Last Wednesday I was in the little town of Monmouth in western Illinois speaking to a group of faculty and students about food and faith. Monmouth College has a community garden which supplies produce to their food service as well as to the local farmer’s market. They also have a small farm to experiment with crops, and a high school
program sponsored by Lilly every summer on food security and faith. It was a stimulating conversation and I was grateful to get to know them.
Sunday I preached on Genesis 9:8-17 at a small town church about 35 miles from home. I had never preached an environmental sermon at that church before, but was amazed and pleased at the response. Sometimes I underestimate the connections with nature that people in more rural areas have. This afternoon I am speaking in a class called “The Bible and the Environment” at Campbellsville University. Next month I’ll go to Washington D.C. for several speaking events.
The news continues to offer warnings that if we don’t tackle our carbon output in the next dozen years the consequences will be severe. Now that most Americans finally seem to believe that climate change is a threat to us, I hope as a nation we will find a way to agree on an effective and shovel ready solution. Sunday afternoon Don and I attended a start-up meeting of a local Citizens’ Climate Lobby chapter. This is a well-organized movement that advocates for a national fee-and-dividend solution. Their bipartisan bill is now in congress, H.R. 763, the “Energy Innovation and Carbon Dividend Act.” It is intended to drive down carbon pollution while also preserving human health and stimulating the economy.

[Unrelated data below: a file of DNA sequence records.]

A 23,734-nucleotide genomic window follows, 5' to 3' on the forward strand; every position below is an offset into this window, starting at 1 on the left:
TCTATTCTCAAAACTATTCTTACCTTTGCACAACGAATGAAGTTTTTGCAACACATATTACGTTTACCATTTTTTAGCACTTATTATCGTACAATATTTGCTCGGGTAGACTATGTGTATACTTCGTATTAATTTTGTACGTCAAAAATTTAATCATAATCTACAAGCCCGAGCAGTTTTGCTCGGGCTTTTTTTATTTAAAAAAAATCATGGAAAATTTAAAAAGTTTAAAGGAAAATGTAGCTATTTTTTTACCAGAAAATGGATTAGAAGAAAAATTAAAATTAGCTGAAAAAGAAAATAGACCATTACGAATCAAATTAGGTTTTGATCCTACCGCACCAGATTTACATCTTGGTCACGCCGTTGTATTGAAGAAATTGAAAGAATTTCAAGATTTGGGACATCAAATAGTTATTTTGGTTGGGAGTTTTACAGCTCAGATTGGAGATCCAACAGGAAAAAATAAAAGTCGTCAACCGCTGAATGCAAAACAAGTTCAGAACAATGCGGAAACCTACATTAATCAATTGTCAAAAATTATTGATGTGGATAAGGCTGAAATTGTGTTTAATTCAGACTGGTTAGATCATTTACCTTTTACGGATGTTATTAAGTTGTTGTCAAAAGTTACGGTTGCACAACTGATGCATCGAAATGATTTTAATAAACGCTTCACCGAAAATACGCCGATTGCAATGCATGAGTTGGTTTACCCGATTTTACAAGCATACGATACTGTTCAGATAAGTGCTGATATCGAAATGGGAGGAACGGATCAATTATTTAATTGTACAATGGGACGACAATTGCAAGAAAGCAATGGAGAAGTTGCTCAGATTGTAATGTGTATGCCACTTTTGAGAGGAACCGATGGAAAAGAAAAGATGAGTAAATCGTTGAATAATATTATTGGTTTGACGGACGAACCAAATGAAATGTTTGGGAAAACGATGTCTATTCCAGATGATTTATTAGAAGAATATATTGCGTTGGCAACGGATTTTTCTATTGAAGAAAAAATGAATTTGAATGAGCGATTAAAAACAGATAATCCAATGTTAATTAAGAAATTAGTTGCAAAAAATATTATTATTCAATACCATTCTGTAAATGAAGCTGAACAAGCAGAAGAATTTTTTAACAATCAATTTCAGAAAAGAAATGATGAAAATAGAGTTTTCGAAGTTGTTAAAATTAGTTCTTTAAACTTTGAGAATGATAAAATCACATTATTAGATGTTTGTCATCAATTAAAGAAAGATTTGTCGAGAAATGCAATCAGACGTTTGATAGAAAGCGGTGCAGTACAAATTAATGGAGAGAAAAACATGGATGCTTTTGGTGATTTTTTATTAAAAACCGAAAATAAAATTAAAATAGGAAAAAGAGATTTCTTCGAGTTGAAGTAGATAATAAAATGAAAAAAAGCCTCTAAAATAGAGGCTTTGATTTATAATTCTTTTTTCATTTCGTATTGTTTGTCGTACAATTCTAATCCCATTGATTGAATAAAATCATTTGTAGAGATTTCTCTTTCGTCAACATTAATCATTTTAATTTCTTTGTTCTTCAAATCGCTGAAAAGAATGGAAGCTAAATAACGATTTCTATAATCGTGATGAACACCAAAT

In the meantime, I said I would describe the net-zero (we hope) house that Don and I are having built. It was designed by Ted Clifton, a builder on the west coast whose zero-energy homes have set standards in building efficiency. I especially like the video at the bottom of his home page that explains “the twelve essential steps to net zero energy.” I’ll supply details of how our house coheres with this plan in upcoming posts, in the meantime, here is our checklist:
· South-facing solar panels
· Simple and efficient design
· South-facing windows with overhangs
· Concrete thermal mass and in-floor radiant heat
· Tight envelope provided by deep insulation and tight windows and doors
· Ground-source heat pump
· Energy star (and better) appliances
· LED lighting and efficient ceiling fans
· Sealed vent fireplace
In this not so beautiful photo taken just before drywall, you can see the casement windows on a southwest-facing window seat, with the spray-foam insulation under and around.
You can also make out the concrete floor, which is now being covered with oak flooring.